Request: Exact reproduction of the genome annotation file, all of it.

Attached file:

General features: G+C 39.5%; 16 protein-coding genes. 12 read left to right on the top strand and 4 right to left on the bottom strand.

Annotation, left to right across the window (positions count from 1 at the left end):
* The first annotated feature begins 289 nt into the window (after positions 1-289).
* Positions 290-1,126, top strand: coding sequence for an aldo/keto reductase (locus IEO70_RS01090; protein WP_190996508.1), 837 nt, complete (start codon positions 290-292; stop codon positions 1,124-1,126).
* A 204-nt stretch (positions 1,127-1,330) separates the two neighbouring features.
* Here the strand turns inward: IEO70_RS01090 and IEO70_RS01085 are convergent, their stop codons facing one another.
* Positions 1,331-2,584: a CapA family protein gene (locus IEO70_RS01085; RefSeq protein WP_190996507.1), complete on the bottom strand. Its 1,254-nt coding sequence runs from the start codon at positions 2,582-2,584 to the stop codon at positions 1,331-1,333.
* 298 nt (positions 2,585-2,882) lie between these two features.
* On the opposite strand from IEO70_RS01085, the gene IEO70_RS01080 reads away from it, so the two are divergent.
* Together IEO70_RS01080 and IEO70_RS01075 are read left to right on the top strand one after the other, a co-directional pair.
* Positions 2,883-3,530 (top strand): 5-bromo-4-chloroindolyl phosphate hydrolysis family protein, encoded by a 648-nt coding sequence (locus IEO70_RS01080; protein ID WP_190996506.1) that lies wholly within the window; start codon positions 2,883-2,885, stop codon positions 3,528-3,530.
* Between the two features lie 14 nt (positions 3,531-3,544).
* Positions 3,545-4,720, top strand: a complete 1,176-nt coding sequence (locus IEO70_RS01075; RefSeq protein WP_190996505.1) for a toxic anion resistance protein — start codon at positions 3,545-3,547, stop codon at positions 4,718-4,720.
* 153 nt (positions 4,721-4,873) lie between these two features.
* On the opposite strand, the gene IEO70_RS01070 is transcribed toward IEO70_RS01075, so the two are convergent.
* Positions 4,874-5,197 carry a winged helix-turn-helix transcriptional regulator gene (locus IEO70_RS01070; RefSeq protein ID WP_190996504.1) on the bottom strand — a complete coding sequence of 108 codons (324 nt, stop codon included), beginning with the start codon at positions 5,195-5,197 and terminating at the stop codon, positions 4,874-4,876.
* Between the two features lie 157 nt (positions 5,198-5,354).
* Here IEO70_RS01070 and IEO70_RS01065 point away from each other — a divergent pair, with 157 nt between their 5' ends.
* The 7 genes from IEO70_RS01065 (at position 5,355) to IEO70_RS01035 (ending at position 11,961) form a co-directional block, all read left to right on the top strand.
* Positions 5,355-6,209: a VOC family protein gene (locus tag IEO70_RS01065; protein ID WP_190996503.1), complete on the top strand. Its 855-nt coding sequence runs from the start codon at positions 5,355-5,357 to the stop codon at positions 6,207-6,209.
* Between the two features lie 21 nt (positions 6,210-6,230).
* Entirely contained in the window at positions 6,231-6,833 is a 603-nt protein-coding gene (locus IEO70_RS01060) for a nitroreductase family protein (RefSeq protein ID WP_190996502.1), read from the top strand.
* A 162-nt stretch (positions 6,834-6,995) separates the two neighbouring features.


General features: G+C 39.5%; 16 protein-coding genes. 12 read left to right on the top strand and 4 right to left on the bottom strand.

Annotation, left to right across the window (positions count from 1 at the left end):
* The first annotated feature begins 289 nt into the window (after positions 1-289).
* Positions 290-1,126, top strand: coding sequence for an aldo/keto reductase (locus IEO70_RS01090; protein WP_190996508.1), 837 nt, complete (start codon positions 290-292; stop codon positions 1,124-1,126).
* A 204-nt stretch (positions 1,127-1,330) separates the two neighbouring features.
* Here the strand turns inward: IEO70_RS01090 and IEO70_RS01085 are convergent, their stop codons facing one another.
* Positions 1,331-2,584: a CapA family protein gene (locus IEO70_RS01085; RefSeq protein WP_190996507.1), complete on the bottom strand. Its 1,254-nt coding sequence runs from the start codon at positions 2,582-2,584 to the stop codon at positions 1,331-1,333.
* 298 nt (positions 2,585-2,882) lie between these two features.
* On the opposite strand from IEO70_RS01085, the gene IEO70_RS01080 reads away from it, so the two are divergent.
* Together IEO70_RS01080 and IEO70_RS01075 are read left to right on the top strand one after the other, a co-directional pair.
* Positions 2,883-3,530 (top strand): 5-bromo-4-chloroindolyl phosphate hydrolysis family protein, encoded by a 648-nt coding sequence (locus IEO70_RS01080; protein ID WP_190996506.1) that lies wholly within the window; start codon positions 2,883-2,885, stop codon positions 3,528-3,530.
* Between the two features lie 14 nt (positions 3,531-3,544).
* Positions 3,545-4,720, top strand: a complete 1,176-nt coding sequence (locus IEO70_RS01075; RefSeq protein WP_190996505.1) for a toxic anion resistance protein — start codon at positions 3,545-3,547, stop codon at positions 4,718-4,720.
* 153 nt (positions 4,721-4,873) lie between these two features.
* On the opposite strand, the gene IEO70_RS01070 is transcribed toward IEO70_RS01075, so the two are convergent.
* Positions 4,874-5,197 carry a winged helix-turn-helix transcriptional regulator gene (locus IEO70_RS01070; RefSeq protein ID WP_190996504.1) on the bottom strand — a complete coding sequence of 108 codons (324 nt, stop codon included), beginning with the start codon at positions 5,195-5,197 and terminating at the stop codon, positions 4,874-4,876.
* Between the two features lie 157 nt (positions 5,198-5,354).
* Here IEO70_RS01070 and IEO70_RS01065 point away from each other — a divergent pair, with 157 nt between their 5' ends.
* The 7 genes from IEO70_RS01065 (at position 5,355) to IEO70_RS01035 (ending at position 11,961) form a co-directional block, all read left to right on the top strand.
* Positions 5,355-6,209: a VOC family protein gene (locus tag IEO70_RS01065; protein ID WP_190996503.1), complete on the top strand. Its 855-nt coding sequence runs from the start codon at positions 5,355-5,357 to the stop codon at positions 6,207-6,209.
* Between the two features lie 21 nt (positions 6,210-6,230).
* Entirely contained in the window at positions 6,231-6,833 is a 603-nt protein-coding gene (locus IEO70_RS01060) for a nitroreductase family protein (RefSeq protein ID WP_190996502.1), read from the top strand.
* A 162-nt stretch (positions 6,834-6,995) separates the two neighbouring features.